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It’s dealer training without leaving home

MRAA’s interactive virtual platform allows flexibility in schedules while eliminating costs of off-site learning
When a user logs in to the MRAA interactive virtual platform, up pops education director Liz Walz, who begins speaking as if she were in the room.

When a user logs in to the MRAA interactive virtual platform, up pops education director Liz Walz, who begins speaking as if she were in the room.

When boat dealers contemplate training, the time and expense commitment can quickly snowball in their minds. They have to get their staffs to appropriate venues for training — service to technical sessions, sales staff to different events and possibly another training ground for the managers.

So when the Marine Retailers Association of the Americas approached its vast member base to ask what the dealers most needed to train their staffs effectively, the answer was clear. “People are busy. People are selling boats again, and that’s a great thing, but they still need to learn, strengthen their teams and make them better,” says MRAA president Matt Gruhn. “They don’t always have time to go to a seminar downtown or an educational event being held by a supplier or association.”

So the answer from dealers was a request for more interactive — and also engaging — training, something they could buy in small packages or big chunks and monitor how departments were doing in regard to progress, as well as retention.

Now the MRAA has partnered with Lightspeed VT (virtual training) to enable dealers to train on their own time through the MRAA Interactive Virtual Training System. “This is a way for you as a dealer to access high-level educational content, whether you’re at your desk, on your couch or in the service shop,” says Gruhn. “It gives you access to it on your time through the device you choose.”

There will be snippets from the Marine Dealer Conference & Expo, which is held each fall in Orlando, Fla., because dealers have long lamented not being able to bring every person at their business to the growing event.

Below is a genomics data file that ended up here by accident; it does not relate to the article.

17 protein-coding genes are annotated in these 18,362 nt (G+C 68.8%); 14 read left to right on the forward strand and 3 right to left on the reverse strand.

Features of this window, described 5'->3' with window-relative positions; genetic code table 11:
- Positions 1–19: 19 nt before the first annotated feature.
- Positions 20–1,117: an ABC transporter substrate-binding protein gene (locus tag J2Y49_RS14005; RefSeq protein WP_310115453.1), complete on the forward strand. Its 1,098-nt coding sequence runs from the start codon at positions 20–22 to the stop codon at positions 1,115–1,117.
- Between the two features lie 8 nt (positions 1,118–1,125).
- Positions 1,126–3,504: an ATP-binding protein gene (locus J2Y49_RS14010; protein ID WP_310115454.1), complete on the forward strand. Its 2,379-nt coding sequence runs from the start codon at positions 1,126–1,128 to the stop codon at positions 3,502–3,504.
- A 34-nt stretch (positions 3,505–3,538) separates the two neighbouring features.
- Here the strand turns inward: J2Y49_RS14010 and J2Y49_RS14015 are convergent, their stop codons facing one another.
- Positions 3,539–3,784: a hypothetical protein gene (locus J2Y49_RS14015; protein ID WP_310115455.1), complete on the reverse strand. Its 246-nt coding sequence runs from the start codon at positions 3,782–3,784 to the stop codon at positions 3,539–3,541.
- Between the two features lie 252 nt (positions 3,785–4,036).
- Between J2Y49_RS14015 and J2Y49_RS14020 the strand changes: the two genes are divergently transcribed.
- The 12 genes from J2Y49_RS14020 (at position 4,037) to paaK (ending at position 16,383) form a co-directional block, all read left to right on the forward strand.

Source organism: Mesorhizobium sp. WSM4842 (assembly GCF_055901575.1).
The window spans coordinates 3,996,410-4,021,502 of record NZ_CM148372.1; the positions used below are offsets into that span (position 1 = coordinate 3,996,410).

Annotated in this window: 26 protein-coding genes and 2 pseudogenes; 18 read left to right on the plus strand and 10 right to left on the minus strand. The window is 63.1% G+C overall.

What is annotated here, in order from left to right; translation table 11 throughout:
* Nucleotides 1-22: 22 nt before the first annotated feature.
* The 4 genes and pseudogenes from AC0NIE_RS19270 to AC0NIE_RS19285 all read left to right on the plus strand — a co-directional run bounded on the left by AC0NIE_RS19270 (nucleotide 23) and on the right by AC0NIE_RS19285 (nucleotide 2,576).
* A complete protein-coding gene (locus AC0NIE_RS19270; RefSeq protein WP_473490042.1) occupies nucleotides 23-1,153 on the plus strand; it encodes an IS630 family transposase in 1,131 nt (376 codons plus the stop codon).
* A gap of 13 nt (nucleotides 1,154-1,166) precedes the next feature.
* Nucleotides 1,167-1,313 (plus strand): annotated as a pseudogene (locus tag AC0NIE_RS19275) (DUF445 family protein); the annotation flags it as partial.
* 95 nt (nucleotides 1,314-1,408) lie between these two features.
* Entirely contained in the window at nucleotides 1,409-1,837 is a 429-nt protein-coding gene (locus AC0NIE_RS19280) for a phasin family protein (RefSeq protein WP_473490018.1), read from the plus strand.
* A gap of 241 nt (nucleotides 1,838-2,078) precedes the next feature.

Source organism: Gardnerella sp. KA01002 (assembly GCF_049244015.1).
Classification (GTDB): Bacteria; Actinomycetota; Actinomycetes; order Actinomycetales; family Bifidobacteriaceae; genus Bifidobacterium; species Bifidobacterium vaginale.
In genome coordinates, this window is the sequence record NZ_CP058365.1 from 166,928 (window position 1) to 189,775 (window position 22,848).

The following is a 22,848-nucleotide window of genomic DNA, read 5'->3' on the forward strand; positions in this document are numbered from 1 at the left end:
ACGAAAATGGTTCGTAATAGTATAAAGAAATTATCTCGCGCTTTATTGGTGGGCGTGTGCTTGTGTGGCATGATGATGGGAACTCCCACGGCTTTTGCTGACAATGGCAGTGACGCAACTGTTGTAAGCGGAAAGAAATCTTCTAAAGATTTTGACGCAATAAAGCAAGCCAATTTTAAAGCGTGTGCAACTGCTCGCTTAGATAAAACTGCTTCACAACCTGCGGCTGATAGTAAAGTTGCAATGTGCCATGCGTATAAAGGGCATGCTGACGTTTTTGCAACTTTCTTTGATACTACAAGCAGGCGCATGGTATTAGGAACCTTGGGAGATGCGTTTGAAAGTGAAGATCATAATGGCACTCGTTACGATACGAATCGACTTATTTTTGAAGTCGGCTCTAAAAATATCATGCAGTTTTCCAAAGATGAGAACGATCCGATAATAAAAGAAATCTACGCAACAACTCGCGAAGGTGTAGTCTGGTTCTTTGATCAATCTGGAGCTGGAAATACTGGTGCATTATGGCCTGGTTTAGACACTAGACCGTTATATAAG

Among those using the platform are Gold’s Gym, NBC, General Motors, the National Automobile Dealer Association and Crestliner Boats. Jeffrey Gitomer, a popular MDCE speaker and MRAA partner in content production for the site, also uses it.

Training on your watch

When a user logs in to the system, up pops MRAA education director Liz Walz, who begins speaking as if she were in the room. She asks you a question, and you click your answer and move forward. Managers can give assignments, monitor progress and check in with employee work. They can also specify which content each employee can access.

“Until we started going down this path, we didn’t realize how interactive technology was or what interactivity even meant,” Walz says. “This online training really allows them to take it in pieces and bits through various chapters and modules. For example, Jeffrey Gitomer’s content tends to be 5 to 8 minutes in length, so you can take a little bite and that can be your training for the day. It allows for flexibility where training doesn’t have to be an event.”

Research shows that when trainees’ senses are fully engaged and involved in learning, they are more likely to retain information, Walz says. That’s one reason it’s so important to get in-person training when possible through, for example, the MDCE. (The conference is co-owned by the MRAA and Boating Industry magazine.)

“No dealership is ever going to be able to bring their entire team to MDCE — someone has to hold down the fort — so it’s a huge tool for those folks who attend MDCE, who go back and share,” Walz says. “For folks that miss MDCE, this gives them some of the highlights. We chose a handful of sessions to include on our virtual training site.”

The MRAA also has invested in a camera, as well as green screens and lighting, so it has the ability to shoot videos in its own studio. “We really want to start packing it full of content. We see such opportunity to bring everything we do at MRAA to life, and by having our own studio we’ll be able to start that process,” Walz says.

Dealer certification